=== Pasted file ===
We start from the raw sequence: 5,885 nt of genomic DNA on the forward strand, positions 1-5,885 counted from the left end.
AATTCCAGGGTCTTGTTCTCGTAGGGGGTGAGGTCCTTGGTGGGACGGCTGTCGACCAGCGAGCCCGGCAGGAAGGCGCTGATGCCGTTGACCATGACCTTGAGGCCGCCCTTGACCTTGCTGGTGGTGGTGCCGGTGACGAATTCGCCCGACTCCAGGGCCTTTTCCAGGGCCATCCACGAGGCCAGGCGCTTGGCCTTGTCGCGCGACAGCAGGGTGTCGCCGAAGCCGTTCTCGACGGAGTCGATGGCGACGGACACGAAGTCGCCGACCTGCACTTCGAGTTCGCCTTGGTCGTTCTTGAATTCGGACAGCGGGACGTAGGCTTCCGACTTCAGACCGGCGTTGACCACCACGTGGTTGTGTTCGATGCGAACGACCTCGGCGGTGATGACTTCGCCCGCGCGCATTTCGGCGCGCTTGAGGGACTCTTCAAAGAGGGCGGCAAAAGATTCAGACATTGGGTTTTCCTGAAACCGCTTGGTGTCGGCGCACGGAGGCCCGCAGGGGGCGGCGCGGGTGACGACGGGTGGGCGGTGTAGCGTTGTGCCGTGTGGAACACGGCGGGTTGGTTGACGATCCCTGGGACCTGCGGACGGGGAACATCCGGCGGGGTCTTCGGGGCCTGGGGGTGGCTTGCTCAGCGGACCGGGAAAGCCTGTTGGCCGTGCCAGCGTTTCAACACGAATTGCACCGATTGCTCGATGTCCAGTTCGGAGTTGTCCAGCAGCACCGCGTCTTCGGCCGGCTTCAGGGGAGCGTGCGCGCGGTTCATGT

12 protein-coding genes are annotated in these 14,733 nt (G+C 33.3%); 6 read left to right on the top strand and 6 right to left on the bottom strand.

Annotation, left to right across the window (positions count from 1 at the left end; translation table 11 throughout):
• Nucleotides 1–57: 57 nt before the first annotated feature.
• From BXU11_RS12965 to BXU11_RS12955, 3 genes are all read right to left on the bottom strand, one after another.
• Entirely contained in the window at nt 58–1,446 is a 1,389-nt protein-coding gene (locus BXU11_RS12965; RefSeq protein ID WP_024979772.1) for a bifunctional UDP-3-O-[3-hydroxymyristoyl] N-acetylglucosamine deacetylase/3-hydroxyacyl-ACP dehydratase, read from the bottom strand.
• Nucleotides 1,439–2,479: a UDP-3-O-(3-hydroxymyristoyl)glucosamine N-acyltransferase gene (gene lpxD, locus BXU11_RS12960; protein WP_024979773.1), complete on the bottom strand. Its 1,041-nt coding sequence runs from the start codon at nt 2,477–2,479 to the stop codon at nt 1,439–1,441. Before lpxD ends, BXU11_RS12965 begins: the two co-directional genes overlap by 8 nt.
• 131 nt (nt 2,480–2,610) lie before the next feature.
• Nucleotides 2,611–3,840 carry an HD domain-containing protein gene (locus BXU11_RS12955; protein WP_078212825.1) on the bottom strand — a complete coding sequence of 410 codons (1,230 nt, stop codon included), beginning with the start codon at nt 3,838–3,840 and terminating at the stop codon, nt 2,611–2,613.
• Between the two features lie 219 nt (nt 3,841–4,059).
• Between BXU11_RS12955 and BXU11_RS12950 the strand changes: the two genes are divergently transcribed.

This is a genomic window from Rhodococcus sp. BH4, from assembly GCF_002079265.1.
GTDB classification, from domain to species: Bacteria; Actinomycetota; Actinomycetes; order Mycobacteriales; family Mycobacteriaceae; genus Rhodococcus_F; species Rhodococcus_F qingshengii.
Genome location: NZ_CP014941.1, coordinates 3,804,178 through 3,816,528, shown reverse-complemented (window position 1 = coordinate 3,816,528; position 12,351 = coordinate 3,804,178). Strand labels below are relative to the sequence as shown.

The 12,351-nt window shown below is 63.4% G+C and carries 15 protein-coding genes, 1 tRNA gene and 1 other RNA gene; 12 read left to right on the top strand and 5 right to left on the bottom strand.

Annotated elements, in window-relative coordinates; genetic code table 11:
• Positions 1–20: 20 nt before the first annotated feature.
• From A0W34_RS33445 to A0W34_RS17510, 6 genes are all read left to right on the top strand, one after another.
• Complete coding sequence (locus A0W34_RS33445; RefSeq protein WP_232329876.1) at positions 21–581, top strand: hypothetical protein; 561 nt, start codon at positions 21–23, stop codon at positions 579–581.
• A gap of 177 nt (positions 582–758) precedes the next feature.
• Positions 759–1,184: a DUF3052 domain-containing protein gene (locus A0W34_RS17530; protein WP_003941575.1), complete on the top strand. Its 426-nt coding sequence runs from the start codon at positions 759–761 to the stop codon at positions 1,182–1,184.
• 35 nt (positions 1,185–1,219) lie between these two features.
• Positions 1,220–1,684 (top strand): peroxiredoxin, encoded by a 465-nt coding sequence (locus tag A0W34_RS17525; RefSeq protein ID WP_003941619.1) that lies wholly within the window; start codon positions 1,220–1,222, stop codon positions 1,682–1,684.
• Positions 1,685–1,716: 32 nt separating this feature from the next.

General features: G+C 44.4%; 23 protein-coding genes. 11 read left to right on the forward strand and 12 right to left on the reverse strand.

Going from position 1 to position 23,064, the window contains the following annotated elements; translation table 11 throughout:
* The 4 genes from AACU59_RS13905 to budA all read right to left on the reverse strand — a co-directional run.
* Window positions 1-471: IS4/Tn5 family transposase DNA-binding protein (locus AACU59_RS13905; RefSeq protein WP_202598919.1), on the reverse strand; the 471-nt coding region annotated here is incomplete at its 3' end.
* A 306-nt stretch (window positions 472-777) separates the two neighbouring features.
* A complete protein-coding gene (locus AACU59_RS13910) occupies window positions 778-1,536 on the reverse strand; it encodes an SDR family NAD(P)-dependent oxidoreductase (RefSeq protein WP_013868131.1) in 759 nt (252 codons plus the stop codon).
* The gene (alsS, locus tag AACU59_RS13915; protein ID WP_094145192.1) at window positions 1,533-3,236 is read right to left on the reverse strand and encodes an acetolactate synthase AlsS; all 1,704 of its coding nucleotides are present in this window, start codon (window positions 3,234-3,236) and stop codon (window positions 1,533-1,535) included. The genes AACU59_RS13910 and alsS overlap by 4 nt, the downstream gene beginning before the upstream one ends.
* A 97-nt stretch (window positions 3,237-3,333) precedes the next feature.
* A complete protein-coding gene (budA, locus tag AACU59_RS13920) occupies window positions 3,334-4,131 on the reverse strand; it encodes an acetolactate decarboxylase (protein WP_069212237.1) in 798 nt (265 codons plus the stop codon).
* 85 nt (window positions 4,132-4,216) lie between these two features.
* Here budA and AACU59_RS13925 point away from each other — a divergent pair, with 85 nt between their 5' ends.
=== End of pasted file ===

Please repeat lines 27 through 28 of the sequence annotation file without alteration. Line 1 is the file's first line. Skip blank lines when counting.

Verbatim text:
Going from position 1 to position 23,064, the window contains the following annotated elements; translation table 11 throughout:
* The 4 genes from AACU59_RS13905 to budA all read right to left on the reverse strand — a co-directional run.